Why Does Food Have Expiration Dates? Food And Expiration Dates


Everything has an expiration date. Even we have expiration dates, unknown and hopefully distant in the future. The impermanence of all things is driven home to every chef, watching food be produced, devoured, and reproduced daily. And we all learn about the Health Department’s requirements for prepared food expiration, which is generally 7 days.

To the home cook though, expiration dates can sometimes be a mystery. Some particularly thrifty people insist that expiration dates on products don’t even matter and can just be disregarded, as if they were some plot by someone to make money or trick people. Still others believe that anything past its expiration date is poison. The truth lies somewhere in-between.

Why Does Food Have Expiration Dates?

Expiration dates help cover companies if someone eats or drinks an old product and gets sick, which can happen, though it isn’t altogether likely. A sell by date is similar, it’s the date that a store should get rid of product to make room for new products, since the products they have may not last much longer. A sell by date is a good guide that you should use something up, but doesn’t necessarily mean it will be bad.

What can happen to you if you eat expired food? In all likelihood, nothing. But it is possible to get food poisoning, particularly from certain types of foods. A lot of people misunderstand food poisoning – it isn’t just an upset stomach, it tends to be much more severe, and the onset of symptoms can take from 1 day to 3, so its hard to tell where you got it from. Still, it can mean days of misery and possibly a hospital stay, so here’s how to stay safe and understand expiration dates to avoid it.

Canned foods And Expiration Dates

Expired canned foods can be really bad. They’re all at room temperature and contain plenty of liquid, so if the can rusts or loses its seal, these can get real bad real fast. Judge partly by how the can looks. If the expiration date wasn’t too long ago and the can looks OK you should be fine, but if its been expired for some time or looks weird, toss it out. Canned fruits or sauces, or acidic foods like tomato paste, will generally last longer.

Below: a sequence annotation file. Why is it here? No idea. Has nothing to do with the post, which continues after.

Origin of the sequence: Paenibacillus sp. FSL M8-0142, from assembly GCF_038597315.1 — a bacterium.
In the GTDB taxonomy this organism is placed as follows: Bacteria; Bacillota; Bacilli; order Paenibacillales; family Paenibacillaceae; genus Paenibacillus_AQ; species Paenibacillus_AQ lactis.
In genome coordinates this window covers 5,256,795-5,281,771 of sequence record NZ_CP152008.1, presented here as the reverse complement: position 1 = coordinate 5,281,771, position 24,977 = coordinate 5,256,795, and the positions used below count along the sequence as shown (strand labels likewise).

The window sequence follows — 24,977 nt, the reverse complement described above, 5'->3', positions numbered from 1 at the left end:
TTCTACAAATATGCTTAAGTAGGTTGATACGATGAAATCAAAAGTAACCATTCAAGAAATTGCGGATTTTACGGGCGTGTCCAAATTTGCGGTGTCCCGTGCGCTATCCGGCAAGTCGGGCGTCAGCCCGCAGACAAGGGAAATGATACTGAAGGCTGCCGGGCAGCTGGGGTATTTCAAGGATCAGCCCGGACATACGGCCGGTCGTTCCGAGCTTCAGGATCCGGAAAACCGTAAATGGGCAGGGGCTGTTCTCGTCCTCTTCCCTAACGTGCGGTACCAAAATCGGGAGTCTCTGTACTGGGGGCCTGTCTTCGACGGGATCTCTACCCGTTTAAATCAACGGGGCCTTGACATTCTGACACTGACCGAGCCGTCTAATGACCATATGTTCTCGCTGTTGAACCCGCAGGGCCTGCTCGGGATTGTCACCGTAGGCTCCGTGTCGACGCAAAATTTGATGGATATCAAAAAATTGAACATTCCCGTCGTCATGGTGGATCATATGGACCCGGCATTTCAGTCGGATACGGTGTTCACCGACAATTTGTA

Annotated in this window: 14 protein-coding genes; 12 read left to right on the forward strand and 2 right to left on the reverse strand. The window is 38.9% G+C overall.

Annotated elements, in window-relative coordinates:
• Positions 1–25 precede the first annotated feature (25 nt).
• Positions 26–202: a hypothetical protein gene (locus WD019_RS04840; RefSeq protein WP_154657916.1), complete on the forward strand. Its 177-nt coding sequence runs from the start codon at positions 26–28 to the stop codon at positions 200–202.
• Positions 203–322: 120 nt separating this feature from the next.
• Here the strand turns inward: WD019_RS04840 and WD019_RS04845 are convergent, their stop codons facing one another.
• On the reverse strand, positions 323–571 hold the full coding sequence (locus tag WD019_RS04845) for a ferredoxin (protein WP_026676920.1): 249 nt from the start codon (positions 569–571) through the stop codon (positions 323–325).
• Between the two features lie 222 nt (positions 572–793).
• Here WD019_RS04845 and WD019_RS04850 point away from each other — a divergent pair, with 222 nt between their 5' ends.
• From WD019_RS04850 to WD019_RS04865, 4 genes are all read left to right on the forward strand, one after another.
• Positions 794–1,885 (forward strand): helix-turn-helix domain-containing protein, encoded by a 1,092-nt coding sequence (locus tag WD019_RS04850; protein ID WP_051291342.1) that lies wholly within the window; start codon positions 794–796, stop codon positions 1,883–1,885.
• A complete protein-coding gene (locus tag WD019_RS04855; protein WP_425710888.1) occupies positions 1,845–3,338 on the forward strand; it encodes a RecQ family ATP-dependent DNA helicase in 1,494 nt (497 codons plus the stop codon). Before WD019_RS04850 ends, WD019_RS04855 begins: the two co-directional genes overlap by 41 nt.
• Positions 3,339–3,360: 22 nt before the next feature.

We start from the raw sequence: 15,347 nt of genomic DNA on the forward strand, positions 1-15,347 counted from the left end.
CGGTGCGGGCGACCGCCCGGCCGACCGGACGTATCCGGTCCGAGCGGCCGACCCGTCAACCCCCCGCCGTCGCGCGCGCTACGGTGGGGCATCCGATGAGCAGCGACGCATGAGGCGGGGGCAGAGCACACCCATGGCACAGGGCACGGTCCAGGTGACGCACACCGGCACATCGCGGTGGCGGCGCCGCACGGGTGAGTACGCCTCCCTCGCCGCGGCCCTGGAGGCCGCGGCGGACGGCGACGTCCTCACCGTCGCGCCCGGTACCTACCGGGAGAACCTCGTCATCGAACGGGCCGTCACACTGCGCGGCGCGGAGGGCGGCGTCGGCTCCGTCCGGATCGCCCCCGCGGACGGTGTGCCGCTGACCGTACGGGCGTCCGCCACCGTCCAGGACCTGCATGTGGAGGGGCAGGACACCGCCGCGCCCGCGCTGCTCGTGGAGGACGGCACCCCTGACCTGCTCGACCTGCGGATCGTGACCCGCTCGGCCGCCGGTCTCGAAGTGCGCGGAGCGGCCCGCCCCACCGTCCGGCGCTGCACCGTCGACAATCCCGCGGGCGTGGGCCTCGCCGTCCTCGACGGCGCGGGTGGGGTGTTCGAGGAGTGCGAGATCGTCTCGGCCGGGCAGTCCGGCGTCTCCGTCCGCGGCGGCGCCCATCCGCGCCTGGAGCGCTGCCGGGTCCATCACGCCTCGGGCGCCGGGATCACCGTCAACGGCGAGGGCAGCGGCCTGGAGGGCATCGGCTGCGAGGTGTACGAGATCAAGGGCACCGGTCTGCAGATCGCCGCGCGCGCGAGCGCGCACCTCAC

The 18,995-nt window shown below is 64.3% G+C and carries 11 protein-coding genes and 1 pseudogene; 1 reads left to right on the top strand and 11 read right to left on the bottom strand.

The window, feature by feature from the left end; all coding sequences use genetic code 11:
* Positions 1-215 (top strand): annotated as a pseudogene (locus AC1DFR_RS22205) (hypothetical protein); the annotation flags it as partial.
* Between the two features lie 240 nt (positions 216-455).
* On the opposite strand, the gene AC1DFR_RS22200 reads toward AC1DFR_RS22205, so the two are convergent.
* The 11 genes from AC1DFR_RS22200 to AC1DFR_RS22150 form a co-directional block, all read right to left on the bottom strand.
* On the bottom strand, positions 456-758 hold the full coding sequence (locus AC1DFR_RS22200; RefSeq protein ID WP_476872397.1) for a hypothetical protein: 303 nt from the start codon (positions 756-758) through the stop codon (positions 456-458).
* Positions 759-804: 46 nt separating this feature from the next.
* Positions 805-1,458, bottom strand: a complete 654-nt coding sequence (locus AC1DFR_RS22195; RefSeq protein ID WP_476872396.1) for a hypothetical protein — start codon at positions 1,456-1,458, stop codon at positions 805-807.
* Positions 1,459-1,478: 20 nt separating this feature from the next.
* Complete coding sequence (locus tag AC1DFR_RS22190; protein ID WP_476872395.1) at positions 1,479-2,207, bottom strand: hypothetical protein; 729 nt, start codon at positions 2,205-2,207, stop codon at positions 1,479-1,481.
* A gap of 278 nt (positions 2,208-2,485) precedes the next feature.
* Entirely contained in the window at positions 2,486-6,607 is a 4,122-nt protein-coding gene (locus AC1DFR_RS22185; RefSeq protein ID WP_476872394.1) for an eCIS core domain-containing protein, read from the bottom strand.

Dairy And Expiration Dates

The expiration date on milk, yogurt, etc is important to keep in mind. Most yogurt is so strongly flavored its hard to tell if its bad, but I would avoid expired yogurt. Milk, well, we all know the smell test. Just because its past the sell by date, doesn’t mean it’s bad though – you generally have about a week depending on conditions, how long ago it was opened, and how cool its been kept. Butter will last the longest. Cheese is iffy, with harder cheeses being able to last longer.

Meat And Expiration Dates

Expired meat is ALWAYS a bad idea. Cured meats that are going to be cooked like sausage and bacon might give some wiggle room, but raw, uncured meat will often go South pretty quick, so try to cook it before the expiration date. Never eat raw meat that’s expired like sandwich slices, etc

Vegetables and fruits And Expiration Dates

These font really have an expiration date, but you can tell when they’re bad as they go soft. Potatoes in particular are bad for this and often go unnoticed. No one wants to open a cupboard to find moldy potatoes, so check them often and keep them in a cool, dry place.

Flour and other dry goods Expiration Dates

Beans can go bad, particularly if exposed to air. Bad beans will never get tender no matter how long you cook them and this can cause indigestion. Flour generally doesn’t go bad, but it can get moisture or bugs in it, so its a good idea to keep it in a solid sealed jar and to use it up within 6-7 months or so.